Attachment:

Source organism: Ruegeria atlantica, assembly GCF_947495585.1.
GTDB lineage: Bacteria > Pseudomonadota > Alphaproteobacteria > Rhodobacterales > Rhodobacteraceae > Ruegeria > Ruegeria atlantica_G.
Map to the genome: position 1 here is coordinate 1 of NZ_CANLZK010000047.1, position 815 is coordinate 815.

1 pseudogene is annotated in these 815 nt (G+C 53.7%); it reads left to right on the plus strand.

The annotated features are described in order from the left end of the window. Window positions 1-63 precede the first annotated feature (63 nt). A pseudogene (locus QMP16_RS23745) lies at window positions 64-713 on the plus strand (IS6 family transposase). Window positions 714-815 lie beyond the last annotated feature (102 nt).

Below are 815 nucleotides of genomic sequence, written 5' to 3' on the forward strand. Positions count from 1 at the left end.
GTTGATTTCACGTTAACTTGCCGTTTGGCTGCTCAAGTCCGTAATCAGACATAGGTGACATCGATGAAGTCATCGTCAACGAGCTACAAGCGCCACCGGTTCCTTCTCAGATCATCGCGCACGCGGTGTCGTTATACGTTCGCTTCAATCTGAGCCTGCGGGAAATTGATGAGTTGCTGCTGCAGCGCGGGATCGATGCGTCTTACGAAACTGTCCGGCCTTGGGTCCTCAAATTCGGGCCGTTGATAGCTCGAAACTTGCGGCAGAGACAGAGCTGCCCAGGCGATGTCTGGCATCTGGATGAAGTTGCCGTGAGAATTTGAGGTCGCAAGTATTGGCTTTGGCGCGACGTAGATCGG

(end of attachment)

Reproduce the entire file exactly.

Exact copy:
Source organism: Ruegeria atlantica, assembly GCF_947495585.1.
GTDB lineage: Bacteria > Pseudomonadota > Alphaproteobacteria > Rhodobacterales > Rhodobacteraceae > Ruegeria > Ruegeria atlantica_G.
Map to the genome: position 1 here is coordinate 1 of NZ_CANLZK010000047.1, position 815 is coordinate 815.

1 pseudogene is annotated in these 815 nt (G+C 53.7%); it reads left to right on the plus strand.

The annotated features are described in order from the left end of the window. Window positions 1-63 precede the first annotated feature (63 nt). A pseudogene (locus QMP16_RS23745) lies at window positions 64-713 on the plus strand (IS6 family transposase). Window positions 714-815 lie beyond the last annotated feature (102 nt).

Below are 815 nucleotides of genomic sequence, written 5' to 3' on the forward strand. Positions count from 1 at the left end.
GTTGATTTCACGTTAACTTGCCGTTTGGCTGCTCAAGTCCGTAATCAGACATAGGTGACATCGATGAAGTCATCGTCAACGAGCTACAAGCGCCACCGGTTCCTTCTCAGATCATCGCGCACGCGGTGTCGTTATACGTTCGCTTCAATCTGAGCCTGCGGGAAATTGATGAGTTGCTGCTGCAGCGCGGGATCGATGCGTCTTACGAAACTGTCCGGCCTTGGGTCCTCAAATTCGGGCCGTTGATAGCTCGAAACTTGCGGCAGAGACAGAGCTGCCCAGGCGATGTCTGGCATCTGGATGAAGTTGCCGTGAGAATTTGAGGTCGCAAGTATTGGCTTTGGCGCGACGTAGATCGG